In Doctor Who, the world’s longest-running science fiction television series , the Doctor ‘regenerates’ at intervals from one external form to another, represented on screen as the transition from one actor to another. Inside, however, it’s really the same old Doctor, fighting for good in a violent and unpredictable universe.
The Confidential Enquiries into Maternal Deaths (hereafter ‘the Enquiry’), the world’s longest-running clinical audit, has also gone through various transitions throughout its long history, whilst inside it’s the same vital tool, part of our collective battle to monitor and reduce maternal deaths and improve the safety of childbirth. Those same anaesthetists who, as children, cowered behind the sofa in horror as Doctor Who’s latest dreadful enemy threatened mankind on their television screens also remember with horror the vignettes describing disaster after avoidable disaster when anaesthesia was the third most common cause of direct maternal death, after hypertensive disease and thromboembolism . The reduction in maternal deaths due to anaesthesia, whilst no cause for complacency, is rightly celebrated as one of the major achievements of our specialty .
Regeneration was always a tricky time for the Doctor, whose cognitive function could be a little unstable afterwards (as could many of his fans’). For the last few years, we seem to have been witnessing a prolonged regenerative process affecting the Enquiry, with multiple changes in a relatively short time. This has led to considerable confusion amongst its followers, and – more importantly – a great deal of uncertainty, with the apparent suspension of the Enquiry for the past several months. With the recent publication of a report into the whole process , and the prospect of some much-needed stability in the offing, it seems that a summary of the storyline so far, and what the future might bring, is appropriate.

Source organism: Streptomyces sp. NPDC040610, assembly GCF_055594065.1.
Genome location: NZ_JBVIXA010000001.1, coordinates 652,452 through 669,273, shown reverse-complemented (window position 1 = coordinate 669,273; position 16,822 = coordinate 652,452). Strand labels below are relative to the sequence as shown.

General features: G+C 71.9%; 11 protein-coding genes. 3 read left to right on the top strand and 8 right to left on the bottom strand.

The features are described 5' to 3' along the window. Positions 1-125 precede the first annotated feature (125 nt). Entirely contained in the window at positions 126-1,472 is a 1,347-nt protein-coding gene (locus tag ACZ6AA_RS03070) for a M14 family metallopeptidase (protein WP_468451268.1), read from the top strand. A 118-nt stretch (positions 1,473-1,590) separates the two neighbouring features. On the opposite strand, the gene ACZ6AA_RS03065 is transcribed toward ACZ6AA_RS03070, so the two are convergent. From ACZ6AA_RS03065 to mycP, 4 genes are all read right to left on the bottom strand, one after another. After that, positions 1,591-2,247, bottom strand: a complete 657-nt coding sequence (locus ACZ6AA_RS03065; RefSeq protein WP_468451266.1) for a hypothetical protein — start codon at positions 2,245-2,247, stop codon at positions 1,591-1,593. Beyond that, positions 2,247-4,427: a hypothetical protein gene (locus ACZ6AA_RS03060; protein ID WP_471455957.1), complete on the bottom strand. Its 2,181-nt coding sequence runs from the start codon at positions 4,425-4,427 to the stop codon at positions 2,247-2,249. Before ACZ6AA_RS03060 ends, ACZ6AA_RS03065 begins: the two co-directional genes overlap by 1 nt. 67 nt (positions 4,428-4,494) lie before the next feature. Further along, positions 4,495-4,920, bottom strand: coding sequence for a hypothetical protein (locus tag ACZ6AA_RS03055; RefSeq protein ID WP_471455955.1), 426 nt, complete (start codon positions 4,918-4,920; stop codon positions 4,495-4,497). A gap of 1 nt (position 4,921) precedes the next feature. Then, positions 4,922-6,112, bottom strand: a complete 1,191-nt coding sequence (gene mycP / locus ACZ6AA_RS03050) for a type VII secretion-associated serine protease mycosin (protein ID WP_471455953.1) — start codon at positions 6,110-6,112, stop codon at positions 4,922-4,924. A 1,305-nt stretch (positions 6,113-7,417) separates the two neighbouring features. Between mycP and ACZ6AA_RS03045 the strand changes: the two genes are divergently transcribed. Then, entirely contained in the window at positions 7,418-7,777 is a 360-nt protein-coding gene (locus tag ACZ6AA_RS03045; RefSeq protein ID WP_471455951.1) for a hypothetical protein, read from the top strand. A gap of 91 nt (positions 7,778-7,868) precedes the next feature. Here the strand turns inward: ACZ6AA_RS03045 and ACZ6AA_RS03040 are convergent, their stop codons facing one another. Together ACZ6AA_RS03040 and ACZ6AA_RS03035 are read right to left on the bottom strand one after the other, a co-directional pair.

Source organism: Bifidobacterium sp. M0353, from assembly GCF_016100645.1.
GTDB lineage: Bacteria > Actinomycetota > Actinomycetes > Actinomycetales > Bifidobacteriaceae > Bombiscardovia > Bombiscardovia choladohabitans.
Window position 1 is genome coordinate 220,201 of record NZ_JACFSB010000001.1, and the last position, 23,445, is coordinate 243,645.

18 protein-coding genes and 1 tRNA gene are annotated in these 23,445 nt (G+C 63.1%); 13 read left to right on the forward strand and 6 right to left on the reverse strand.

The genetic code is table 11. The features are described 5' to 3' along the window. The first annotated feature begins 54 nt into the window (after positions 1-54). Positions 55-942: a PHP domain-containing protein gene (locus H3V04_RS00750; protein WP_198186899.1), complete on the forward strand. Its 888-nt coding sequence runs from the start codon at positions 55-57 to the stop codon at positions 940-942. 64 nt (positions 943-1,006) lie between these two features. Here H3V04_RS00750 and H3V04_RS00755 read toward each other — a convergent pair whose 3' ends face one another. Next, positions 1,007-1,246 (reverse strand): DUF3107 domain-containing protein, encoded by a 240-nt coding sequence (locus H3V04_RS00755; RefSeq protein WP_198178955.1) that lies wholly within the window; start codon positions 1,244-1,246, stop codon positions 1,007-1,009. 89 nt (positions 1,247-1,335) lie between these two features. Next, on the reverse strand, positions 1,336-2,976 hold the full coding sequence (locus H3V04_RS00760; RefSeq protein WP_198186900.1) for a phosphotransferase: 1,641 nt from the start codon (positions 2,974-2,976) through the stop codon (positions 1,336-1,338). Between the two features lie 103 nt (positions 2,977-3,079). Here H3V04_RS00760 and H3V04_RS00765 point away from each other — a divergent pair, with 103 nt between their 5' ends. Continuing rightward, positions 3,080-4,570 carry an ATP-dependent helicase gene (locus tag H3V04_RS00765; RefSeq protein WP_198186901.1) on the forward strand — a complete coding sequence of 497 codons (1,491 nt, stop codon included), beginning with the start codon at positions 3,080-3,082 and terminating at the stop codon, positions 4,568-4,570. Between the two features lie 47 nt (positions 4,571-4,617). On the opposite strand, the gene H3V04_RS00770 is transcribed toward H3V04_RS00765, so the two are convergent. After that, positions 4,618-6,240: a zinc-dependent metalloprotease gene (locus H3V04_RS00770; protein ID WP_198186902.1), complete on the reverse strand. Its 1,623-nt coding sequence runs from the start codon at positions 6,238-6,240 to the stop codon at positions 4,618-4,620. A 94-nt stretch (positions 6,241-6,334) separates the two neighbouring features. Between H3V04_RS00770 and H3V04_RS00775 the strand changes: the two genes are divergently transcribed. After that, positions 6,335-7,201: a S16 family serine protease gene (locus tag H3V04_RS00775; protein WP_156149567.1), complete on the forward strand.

The Enquiry began as local audits (though the modern concept of clinical audit didn’t arise until some 70 years later) in the 1920s, becoming the Confidential Enquiries into Maternal Deaths in 1952, under the auspices of the Department of Health. Initially restricted to England and Wales, it was extended in 1985 to the whole of the UK. In 1999, it was administered from within the then National Institute of Clinical Excellence (NICE; this always struck me as a strange home, given that NICE was set up primarily to determine which treatments were effective) and, in 2003, as the Confidential Enquiries into Maternal and Child Health (CEMACH), a unit residing within the Royal College of Obstetricians & Gynaecologists. A review of the Department of Health’s ‘arm’s length bodies’ in 2008  led in 2009 to CEMACH's becoming an independent charity, the Centre for Maternal and Child Enquiries (CMACE), with the programme commissioned mainly by the National Patient Safety Agency (NPSA). In 2010, the National Confidential Enquiries went out to competitive tender and the bid for the maternal death enquiry was won by the rather heftily named Mothers and Babies: Reducing the Risk through Audits and Confidential Enquiries across the UK (MBRRACE-UK), a new consortium involving the universities of Leicester, Liverpool and Birmingham, and Imperial College London, amongst others. MBRRACE-UK was to be based at Oxford University’s National Perinatal Epidemiology Unit (NPEU), which also runs the UK Obstetric Surveillance System (UKOSS). It was due to take over the Enquiry from 1st April 2011 (the child health programme contract was awarded to the Royal College of Paediatrics and Child Health) but in March 2011, the NPSA and the UK Departments of Health announced a halt to the takeover, pending further review. It is the outcome of this review that has just been published .